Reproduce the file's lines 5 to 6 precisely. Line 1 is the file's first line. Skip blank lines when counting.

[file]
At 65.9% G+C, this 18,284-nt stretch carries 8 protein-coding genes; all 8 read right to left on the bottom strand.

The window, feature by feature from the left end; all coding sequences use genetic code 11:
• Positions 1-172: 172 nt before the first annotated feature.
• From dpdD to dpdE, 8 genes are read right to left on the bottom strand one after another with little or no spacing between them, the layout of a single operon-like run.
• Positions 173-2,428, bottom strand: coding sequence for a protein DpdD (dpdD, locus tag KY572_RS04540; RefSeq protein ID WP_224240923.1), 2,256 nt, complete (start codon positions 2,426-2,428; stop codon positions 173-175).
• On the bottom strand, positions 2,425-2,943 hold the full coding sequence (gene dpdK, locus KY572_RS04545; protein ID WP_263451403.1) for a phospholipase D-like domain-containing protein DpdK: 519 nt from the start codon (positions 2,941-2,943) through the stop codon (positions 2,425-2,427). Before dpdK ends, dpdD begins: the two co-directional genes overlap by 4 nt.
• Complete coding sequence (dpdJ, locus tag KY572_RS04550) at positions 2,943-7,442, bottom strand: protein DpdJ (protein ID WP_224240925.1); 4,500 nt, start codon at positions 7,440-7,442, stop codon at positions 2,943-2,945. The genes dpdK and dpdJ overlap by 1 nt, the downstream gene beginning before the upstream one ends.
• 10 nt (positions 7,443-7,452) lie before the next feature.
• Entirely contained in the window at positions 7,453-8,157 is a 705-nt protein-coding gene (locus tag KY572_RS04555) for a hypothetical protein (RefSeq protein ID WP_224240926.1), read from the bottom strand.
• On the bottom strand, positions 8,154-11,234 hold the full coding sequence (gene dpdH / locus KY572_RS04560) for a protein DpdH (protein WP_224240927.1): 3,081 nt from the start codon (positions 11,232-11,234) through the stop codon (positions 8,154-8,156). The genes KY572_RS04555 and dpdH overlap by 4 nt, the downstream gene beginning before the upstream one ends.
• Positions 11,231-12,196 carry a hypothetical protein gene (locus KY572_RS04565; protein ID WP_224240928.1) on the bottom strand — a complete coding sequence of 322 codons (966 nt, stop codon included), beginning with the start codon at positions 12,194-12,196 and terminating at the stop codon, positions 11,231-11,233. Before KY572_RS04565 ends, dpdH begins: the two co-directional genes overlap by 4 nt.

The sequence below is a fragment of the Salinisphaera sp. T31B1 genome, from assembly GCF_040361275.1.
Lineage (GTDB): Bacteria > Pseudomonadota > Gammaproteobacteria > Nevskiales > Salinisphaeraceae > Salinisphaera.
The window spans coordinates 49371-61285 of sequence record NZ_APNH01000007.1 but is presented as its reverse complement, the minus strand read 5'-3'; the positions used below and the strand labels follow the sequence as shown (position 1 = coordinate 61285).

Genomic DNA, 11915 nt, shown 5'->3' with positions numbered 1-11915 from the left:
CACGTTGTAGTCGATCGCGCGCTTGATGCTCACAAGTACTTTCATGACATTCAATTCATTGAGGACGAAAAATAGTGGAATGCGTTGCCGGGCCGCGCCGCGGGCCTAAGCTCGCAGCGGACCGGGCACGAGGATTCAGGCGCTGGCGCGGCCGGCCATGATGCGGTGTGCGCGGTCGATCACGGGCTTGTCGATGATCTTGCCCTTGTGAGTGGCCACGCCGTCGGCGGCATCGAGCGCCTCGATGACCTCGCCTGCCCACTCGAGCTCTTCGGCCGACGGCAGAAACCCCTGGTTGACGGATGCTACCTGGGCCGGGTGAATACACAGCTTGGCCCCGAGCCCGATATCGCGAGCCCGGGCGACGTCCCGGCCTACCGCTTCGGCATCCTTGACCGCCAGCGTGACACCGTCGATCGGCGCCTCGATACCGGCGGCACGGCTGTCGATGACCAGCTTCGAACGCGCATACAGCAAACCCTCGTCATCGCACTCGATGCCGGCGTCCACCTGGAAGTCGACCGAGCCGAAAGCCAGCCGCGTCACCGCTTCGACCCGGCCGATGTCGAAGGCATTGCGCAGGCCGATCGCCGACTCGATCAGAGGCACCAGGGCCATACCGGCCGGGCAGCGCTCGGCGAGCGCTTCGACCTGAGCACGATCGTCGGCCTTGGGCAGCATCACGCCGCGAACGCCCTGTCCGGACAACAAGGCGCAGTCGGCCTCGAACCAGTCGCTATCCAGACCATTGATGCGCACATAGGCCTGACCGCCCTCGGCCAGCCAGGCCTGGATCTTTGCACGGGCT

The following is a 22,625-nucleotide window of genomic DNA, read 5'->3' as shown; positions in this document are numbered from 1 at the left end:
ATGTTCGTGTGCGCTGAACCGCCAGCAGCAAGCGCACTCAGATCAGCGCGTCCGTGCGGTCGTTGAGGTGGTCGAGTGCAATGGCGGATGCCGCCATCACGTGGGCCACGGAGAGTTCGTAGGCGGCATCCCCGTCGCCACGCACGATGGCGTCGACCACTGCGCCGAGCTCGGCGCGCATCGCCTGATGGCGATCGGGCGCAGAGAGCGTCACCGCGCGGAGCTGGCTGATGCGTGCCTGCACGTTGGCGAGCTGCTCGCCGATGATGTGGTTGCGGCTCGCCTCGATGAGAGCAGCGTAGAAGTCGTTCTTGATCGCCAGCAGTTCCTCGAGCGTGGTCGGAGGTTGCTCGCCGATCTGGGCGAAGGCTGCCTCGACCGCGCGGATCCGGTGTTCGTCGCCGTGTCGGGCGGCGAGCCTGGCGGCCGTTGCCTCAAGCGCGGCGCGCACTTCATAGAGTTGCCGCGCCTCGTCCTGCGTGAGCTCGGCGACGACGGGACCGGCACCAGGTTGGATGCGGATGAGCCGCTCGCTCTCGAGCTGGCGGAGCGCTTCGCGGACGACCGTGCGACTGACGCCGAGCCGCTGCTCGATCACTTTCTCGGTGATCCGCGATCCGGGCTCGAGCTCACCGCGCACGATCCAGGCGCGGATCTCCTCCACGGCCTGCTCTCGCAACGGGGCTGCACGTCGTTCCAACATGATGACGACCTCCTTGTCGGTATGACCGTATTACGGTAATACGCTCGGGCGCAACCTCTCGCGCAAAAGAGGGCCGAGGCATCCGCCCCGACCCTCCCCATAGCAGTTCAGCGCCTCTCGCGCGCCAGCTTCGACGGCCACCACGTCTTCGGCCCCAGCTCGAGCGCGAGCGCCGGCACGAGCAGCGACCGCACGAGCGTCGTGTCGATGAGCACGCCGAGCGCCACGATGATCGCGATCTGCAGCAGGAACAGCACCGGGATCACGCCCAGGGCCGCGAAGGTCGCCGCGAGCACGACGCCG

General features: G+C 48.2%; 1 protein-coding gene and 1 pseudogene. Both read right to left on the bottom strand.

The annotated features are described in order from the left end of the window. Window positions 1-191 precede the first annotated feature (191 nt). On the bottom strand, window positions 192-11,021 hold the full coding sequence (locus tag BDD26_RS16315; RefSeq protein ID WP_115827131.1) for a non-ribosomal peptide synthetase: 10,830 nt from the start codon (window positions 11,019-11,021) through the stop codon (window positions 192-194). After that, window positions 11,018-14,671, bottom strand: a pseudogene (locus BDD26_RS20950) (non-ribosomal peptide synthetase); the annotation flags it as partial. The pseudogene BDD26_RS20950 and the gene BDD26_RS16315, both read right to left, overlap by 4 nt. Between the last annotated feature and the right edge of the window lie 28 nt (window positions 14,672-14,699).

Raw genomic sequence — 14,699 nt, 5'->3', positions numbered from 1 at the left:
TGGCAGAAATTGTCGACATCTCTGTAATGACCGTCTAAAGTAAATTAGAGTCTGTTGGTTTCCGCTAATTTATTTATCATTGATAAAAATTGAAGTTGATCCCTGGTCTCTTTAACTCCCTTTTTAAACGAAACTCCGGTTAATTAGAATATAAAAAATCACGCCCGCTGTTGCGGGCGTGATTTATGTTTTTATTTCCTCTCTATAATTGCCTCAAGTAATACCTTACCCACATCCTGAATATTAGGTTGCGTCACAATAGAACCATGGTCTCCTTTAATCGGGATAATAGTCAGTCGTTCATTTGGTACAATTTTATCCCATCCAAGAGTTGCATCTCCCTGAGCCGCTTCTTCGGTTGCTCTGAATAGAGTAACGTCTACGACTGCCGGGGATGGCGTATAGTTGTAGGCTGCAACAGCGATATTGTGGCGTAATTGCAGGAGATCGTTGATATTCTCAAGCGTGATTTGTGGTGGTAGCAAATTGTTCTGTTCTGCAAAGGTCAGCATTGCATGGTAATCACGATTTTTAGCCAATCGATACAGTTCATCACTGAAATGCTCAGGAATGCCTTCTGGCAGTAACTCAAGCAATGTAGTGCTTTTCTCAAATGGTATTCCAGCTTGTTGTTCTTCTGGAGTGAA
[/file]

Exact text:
• Positions 173-2,428, bottom strand: coding sequence for a protein DpdD (dpdD, locus tag KY572_RS04540; RefSeq protein ID WP_224240923.1), 2,256 nt, complete (start codon positions 2,426-2,428; stop codon positions 173-175).
• On the bottom strand, positions 2,425-2,943 hold the full coding sequence (gene dpdK, locus KY572_RS04545; protein ID WP_263451403.1) for a phospholipase D-like domain-containing protein DpdK: 519 nt from the start codon (positions 2,941-2,943) through the stop codon (positions 2,425-2,427). Before dpdK ends, dpdD begins: the two co-directional genes overlap by 4 nt.